We hear premonitions of the artist’s death, and we think to ourselves, “Oh, God, he knew, didn’t he? He could feel it, even back then.” But to me, that’s a ridiculous way to think. The songs aren’t suddenly about death, they’re just different. Hearing “Rebel Rebel” and “Heroes” the day after Bowie’s death, which are two of my favorites — a fast, rocker song and a slower, ballad-like song, respectively — was just so different. There’s no other word for it. Maybe it was because the music had shifted into the past tense along with its creator (even though it had been written years and years ago), because it had lost some of its present-ness. That’s not a word, I know, but, as far as I’ve thought this strange feeling through, that’s the best thing I can come up with.  

None of us can believe it. The response that I’ve seen across social media in reaction to Bowie’s death is unlike anything I’ve ever seen before. To me — to everyone, I think — Bowie was a true Immortal. He existed in so many different forms — Ziggy Stardust, Thin White Duke, to name just two. It was almost like he was on a different plane, like he wasn’t completely human. But that’s a beautiful thing to be, I think. Bowie was beautiful, and in so many ways, in so many different versions of himself. That, among other reasons, is why he was so loved.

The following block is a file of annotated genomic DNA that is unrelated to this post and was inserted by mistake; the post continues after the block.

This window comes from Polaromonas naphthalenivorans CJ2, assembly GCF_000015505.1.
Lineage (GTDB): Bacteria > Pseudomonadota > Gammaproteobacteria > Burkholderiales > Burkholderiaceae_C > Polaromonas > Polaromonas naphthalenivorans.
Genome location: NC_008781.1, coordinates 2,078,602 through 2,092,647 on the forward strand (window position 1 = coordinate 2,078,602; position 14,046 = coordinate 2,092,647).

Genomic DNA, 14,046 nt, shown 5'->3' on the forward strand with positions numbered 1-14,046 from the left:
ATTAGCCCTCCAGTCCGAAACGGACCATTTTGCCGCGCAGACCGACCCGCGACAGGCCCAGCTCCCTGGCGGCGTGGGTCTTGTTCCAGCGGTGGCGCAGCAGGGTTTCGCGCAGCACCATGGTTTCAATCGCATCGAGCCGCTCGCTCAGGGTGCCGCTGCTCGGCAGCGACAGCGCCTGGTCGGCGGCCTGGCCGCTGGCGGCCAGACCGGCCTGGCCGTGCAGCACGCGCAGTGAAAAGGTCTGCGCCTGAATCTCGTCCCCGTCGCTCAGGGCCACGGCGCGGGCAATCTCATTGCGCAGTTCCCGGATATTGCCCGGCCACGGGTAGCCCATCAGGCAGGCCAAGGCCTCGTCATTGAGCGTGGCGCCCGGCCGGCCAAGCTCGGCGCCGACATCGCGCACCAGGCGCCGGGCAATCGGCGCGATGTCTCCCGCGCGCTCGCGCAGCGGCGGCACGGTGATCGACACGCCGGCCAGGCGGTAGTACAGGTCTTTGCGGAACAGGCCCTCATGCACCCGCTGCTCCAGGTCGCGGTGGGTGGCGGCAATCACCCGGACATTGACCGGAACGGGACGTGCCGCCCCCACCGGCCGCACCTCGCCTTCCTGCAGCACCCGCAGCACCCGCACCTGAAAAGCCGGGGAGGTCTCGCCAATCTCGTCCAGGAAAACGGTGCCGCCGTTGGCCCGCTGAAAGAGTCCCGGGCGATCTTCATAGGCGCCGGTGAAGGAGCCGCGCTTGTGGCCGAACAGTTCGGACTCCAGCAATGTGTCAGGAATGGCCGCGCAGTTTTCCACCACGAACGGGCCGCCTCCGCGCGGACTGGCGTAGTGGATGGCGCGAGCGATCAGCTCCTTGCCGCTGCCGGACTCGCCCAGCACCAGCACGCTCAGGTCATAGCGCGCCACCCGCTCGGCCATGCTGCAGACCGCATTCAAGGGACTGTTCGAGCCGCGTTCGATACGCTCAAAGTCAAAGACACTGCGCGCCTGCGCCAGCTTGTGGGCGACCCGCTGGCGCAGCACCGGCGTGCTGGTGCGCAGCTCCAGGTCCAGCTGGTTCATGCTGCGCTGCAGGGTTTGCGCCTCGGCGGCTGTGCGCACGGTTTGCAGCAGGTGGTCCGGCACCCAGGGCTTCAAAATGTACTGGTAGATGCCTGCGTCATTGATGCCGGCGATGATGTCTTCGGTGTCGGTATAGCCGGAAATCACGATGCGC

I’m having a lot of trouble working myself up into listening to Bowie’s newest album, Blackstar. Knowing that he wrote it as his farewell, knowing what the album is about, and having lost him so recently, is putting up a real mental block for me. I’m not sure I can handle it. Because, as sick as this may sound, losing Bowie means that other rockers of his generation, musicians whom I’ve loved and listened to since I was a child, can die, too, and it’s only a matter of time. It makes those rock gods mortal, and what a terrifying thought that is. But, I guess it’s good for them to be mortal, to be just a little bit human. It makes them like us.